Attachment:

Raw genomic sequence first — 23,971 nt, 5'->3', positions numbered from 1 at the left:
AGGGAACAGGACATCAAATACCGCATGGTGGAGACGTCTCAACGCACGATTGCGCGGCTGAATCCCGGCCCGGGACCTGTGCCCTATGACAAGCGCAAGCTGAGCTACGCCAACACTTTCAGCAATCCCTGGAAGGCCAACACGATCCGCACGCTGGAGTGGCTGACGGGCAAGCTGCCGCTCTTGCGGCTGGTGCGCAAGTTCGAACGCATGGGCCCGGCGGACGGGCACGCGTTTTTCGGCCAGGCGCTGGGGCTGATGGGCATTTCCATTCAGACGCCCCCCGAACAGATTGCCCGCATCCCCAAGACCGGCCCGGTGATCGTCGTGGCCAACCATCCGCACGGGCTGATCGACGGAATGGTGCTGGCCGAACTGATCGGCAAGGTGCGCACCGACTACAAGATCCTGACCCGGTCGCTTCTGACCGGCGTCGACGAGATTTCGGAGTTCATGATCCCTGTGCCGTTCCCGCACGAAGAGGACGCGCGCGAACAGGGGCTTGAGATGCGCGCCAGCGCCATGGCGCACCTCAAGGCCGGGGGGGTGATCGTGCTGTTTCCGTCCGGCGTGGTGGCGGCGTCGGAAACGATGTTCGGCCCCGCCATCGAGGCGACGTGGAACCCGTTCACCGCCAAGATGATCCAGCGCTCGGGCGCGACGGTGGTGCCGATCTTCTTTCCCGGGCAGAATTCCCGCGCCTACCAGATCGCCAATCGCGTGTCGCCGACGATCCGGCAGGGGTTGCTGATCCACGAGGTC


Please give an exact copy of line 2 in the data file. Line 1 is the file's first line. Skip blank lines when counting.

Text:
AGGGAACAGGACATCAAATACCGCATGGTGGAGACGTCTCAACGCACGATTGCGCGGCTGAATCCCGGCCCGGGACCTGTGCCCTATGACAAGCGCAAGCTGAGCTACGCCAACACTTTCAGCAATCCCTGGAAGGCCAACACGATCCGCACGCTGGAGTGGCTGACGGGCAAGCTGCCGCTCTTGCGGCTGGTGCGCAAGTTCGAACGCATGGGCCCGGCGGACGGGCACGCGTTTTTCGGCCAGGCGCTGGGGCTGATGGGCATTTCCATTCAGACGCCCCCCGAACAGATTGCCCGCATCCCCAAGACCGGCCCGGTGATCGTCGTGGCCAACCATCCGCACGGGCTGATCGACGGAATGGTGCTGGCCGAACTGATCGGCAAGGTGCGCACCGACTACAAGATCCTGACCCGGTCGCTTCTGACCGGCGTCGACGAGATTTCGGAGTTCATGATCCCTGTGCCGTTCCCGCACGAAGAGGACGCGCGCGAACAGGGGCTTGAGATGCGCGCCAGCGCCATGGCGCACCTCAAGGCCGGGGGGGTGATCGTGCTGTTTCCGTCCGGCGTGGTGGCGGCGTCGGAAACGATGTTCGGCCCCGCCATCGAGGCGACGTGGAACCCGTTCACCGCCAAGATGATCCAGCGCTCGGGCGCGACGGTGGTGCCGATCTTCTTTCCCGGGCAGAATTCCCGCGCCTACCAGATCGCCAATCGCGTGTCGCCGACGATCCGGCAGGGGTTGCTGATCCACGAGGTC